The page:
Kat Hasenauer Cornetta

Writer. Communications assistant. Coffee drinker.

Kat’s Coffee Blog: An ode to perfect diner iced coffee

Kat'sCoffee BlogWelcome to Kat’s Coffee Blog, an initiative to put my triumphant return to caffeinated coffee drinking to good use.

If you have ever lived near the corner of Washington St. and Commonwealth Avenue in Brighton, MA, you have heard the legend of Brighton Cafe iced coffee. Perfect fuel for a crowded Green Line ride to either BC or BU, it also is rumored to have hangover-curing qualities. (This is only rumor – I swear I have never tested it.)

Brighton Cafe iced coffee, at least back when I ordered it on the regular (2007-2009), came in two flavors: original and french vanilla. It was served in a large styrofoam cup, which I cringed at but dealt with by being super environmentally friendly the rest of the day.

It was your regular diner coffee, just iced, meaning it wasn’t exactly the most nuanced of flavors, but delivered the taste and caffeine jolt necessary. It never tasted like they had just taken leftover pots of hot coffee and cooled it – it was never bitter tasting, like what could happen when you do such a thing. What made it addictive was the just perfect amount of cream and sugar added. Because this was a diner, the cream was very fresh and the sugar was coarse instead of fine. This made the coffee just the perfect amount of sweet and bitter.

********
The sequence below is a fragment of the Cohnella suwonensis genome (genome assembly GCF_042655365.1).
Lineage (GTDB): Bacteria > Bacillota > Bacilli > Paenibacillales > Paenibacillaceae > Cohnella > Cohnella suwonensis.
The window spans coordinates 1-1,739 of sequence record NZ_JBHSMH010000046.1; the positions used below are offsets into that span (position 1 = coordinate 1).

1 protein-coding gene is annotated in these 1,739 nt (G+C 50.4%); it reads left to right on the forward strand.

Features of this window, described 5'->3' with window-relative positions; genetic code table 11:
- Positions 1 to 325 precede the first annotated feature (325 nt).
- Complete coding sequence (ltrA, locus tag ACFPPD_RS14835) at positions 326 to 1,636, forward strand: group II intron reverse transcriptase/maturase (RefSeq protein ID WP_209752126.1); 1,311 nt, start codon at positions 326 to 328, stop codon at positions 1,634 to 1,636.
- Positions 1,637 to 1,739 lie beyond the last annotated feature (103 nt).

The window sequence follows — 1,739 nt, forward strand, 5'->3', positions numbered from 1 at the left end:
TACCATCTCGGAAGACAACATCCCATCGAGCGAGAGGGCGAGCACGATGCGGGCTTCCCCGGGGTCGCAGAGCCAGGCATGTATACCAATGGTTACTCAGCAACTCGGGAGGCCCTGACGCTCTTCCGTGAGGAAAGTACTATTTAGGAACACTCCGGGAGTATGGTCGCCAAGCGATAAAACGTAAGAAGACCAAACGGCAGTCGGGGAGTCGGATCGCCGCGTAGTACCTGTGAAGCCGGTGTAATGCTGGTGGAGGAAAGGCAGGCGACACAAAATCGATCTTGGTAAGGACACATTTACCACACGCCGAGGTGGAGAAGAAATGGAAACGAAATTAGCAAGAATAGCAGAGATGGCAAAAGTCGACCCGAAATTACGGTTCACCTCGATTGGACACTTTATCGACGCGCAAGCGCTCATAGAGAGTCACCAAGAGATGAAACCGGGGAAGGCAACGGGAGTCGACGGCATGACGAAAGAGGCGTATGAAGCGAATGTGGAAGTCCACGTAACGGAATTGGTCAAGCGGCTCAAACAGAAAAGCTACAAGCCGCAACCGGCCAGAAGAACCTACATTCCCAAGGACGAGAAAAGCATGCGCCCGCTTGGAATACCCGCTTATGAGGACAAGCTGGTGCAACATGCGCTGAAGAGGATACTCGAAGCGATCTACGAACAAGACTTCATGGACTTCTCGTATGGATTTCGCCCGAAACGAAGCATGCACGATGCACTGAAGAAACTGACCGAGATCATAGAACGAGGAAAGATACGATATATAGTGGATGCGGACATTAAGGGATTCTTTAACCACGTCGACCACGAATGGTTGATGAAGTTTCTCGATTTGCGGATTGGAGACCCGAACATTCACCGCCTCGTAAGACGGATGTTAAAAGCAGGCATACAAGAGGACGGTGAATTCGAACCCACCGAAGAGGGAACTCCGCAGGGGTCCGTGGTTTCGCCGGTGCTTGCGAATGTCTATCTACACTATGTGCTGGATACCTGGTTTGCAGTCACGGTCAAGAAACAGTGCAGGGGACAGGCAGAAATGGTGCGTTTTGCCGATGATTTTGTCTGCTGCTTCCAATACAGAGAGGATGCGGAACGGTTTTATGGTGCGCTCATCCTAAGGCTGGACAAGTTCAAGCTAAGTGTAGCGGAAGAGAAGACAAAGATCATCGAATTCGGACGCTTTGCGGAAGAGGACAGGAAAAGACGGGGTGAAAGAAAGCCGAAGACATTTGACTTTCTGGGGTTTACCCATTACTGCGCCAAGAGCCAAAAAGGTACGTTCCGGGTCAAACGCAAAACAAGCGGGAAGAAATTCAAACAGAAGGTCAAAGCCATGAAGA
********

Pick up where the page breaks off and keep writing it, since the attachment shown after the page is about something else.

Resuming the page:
The two things I miss most about living in Brighton are Brighton Cafe coffee and it’s neighbor, Chang’s House, the friendliest Chinese food place in creation. While I have never found a replacement for Chang’s House (a place so kind that they would make me a special, non-menu soup when I suffered from laryngitis, which used to be every other month), I have finally found an equal to the Brighton Cafe iced coffee magic.

Firehouse Coffee Shop iced coffee

Firehouse Coffee Shop iced coffee

Salem, MA’s Nick’s Firehouse Coffee Shop is tucked away behind the old District Court building. My father-in-law first introduced the spot to me a decade ago, but I didn’t know of its iced coffee until 2015. The Firehouse has an amazing corned beef hash and very affordable lunch sandwiches, and it is a regular stop for lawyers, judges and court staff who work in the area.

One Saturday last year, I had to go into Boston early, and my regular Dunkin’ Donuts by the Salem train station was closed. I figured I’d grab some hot coffee from the Firehouse. I walked in, looked at their menu, and realized they had iced coffee. I tasted it and was immediately transported back to that corner of Washington St. and Commonwealth Ave. Finally, I had found a North Shore diner who cared just as much about their iced coffee as the Brighton Cafe.